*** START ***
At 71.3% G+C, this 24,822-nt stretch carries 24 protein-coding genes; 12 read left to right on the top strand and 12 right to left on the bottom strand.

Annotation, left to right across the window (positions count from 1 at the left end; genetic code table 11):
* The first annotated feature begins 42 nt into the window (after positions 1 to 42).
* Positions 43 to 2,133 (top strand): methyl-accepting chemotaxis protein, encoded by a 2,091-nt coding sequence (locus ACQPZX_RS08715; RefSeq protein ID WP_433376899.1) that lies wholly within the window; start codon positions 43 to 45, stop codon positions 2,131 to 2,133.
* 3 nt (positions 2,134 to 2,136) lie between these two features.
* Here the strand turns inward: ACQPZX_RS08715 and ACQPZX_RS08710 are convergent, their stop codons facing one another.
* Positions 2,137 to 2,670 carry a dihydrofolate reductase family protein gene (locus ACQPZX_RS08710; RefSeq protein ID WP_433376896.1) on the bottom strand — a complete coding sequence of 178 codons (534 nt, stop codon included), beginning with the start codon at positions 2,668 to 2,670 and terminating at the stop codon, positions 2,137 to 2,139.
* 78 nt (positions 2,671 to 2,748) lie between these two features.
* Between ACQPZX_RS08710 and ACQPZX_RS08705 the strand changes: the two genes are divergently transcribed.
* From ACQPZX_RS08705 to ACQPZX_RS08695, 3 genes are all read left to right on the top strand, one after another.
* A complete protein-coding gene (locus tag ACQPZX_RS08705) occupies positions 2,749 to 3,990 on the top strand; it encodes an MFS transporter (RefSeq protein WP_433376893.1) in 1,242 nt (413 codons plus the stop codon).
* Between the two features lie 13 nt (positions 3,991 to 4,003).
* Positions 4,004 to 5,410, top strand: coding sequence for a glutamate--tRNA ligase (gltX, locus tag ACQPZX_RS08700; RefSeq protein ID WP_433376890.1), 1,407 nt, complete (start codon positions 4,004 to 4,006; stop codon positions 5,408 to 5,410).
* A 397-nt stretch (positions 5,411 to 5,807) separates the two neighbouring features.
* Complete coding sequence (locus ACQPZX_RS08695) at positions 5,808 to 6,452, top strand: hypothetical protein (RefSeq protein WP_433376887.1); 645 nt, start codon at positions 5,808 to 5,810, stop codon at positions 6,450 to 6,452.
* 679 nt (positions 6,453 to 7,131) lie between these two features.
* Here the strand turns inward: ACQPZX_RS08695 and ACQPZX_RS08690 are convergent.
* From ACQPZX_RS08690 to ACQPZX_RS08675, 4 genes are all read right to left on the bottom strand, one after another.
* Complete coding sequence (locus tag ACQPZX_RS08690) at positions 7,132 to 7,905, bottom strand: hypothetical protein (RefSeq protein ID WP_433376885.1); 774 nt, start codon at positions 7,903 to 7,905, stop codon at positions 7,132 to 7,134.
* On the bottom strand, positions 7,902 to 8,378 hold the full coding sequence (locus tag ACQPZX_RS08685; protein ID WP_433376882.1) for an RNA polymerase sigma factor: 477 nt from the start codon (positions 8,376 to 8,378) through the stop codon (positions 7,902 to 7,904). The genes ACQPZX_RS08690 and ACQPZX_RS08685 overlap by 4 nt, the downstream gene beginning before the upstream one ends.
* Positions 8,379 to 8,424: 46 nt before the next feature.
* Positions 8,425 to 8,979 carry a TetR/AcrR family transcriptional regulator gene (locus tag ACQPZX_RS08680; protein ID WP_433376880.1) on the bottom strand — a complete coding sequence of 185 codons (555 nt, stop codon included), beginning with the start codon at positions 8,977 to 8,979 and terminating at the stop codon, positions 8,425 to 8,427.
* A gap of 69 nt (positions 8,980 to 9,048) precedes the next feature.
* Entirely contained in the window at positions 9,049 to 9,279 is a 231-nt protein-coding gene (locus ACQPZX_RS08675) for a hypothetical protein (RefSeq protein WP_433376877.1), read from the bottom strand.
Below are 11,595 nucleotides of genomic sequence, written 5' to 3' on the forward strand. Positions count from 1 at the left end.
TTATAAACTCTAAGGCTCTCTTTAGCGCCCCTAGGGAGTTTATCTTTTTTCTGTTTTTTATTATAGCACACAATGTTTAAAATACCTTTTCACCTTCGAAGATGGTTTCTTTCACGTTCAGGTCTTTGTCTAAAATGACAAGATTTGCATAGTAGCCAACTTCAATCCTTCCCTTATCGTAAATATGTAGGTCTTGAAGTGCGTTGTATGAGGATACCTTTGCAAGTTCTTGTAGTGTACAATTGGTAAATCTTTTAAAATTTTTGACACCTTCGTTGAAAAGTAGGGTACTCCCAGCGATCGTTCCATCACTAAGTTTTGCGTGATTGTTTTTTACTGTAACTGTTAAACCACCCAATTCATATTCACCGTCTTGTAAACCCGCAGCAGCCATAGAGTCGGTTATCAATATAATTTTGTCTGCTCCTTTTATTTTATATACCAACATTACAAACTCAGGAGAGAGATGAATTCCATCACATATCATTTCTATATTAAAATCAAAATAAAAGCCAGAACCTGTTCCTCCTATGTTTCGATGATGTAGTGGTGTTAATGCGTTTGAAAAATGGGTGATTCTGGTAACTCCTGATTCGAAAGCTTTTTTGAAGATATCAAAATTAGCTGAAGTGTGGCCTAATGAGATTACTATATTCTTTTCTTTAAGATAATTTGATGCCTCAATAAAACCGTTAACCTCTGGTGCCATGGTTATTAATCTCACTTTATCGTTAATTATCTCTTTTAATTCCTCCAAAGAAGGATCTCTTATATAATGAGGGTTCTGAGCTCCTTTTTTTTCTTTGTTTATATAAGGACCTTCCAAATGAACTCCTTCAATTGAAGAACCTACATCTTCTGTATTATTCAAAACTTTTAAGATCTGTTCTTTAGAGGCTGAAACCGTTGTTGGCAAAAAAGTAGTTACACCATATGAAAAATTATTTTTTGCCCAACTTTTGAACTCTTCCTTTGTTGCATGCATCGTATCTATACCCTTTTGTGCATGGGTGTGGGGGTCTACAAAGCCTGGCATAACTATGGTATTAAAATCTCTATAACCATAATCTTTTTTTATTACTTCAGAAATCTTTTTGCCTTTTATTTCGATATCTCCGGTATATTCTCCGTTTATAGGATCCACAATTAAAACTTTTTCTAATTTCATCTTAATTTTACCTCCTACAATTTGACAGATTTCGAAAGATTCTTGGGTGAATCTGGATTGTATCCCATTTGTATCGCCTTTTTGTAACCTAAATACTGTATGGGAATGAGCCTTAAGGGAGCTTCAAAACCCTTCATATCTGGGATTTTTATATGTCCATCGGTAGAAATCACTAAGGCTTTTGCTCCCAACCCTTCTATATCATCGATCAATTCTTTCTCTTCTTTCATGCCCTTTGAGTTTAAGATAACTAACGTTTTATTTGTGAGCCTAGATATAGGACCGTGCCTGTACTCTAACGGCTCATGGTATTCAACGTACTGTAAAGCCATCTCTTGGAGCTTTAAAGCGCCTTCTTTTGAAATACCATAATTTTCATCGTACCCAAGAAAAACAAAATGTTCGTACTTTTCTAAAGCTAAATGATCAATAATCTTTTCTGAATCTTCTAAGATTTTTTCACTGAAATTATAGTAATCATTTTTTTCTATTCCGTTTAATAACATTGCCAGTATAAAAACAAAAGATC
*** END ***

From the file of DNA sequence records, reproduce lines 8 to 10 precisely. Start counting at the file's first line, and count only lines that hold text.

* 78 nt (positions 2,671 to 2,748) lie between these two features.
* Between ACQPZX_RS08710 and ACQPZX_RS08705 the strand changes: the two genes are divergently transcribed.
* From ACQPZX_RS08705 to ACQPZX_RS08695, 3 genes are all read left to right on the top strand, one after another.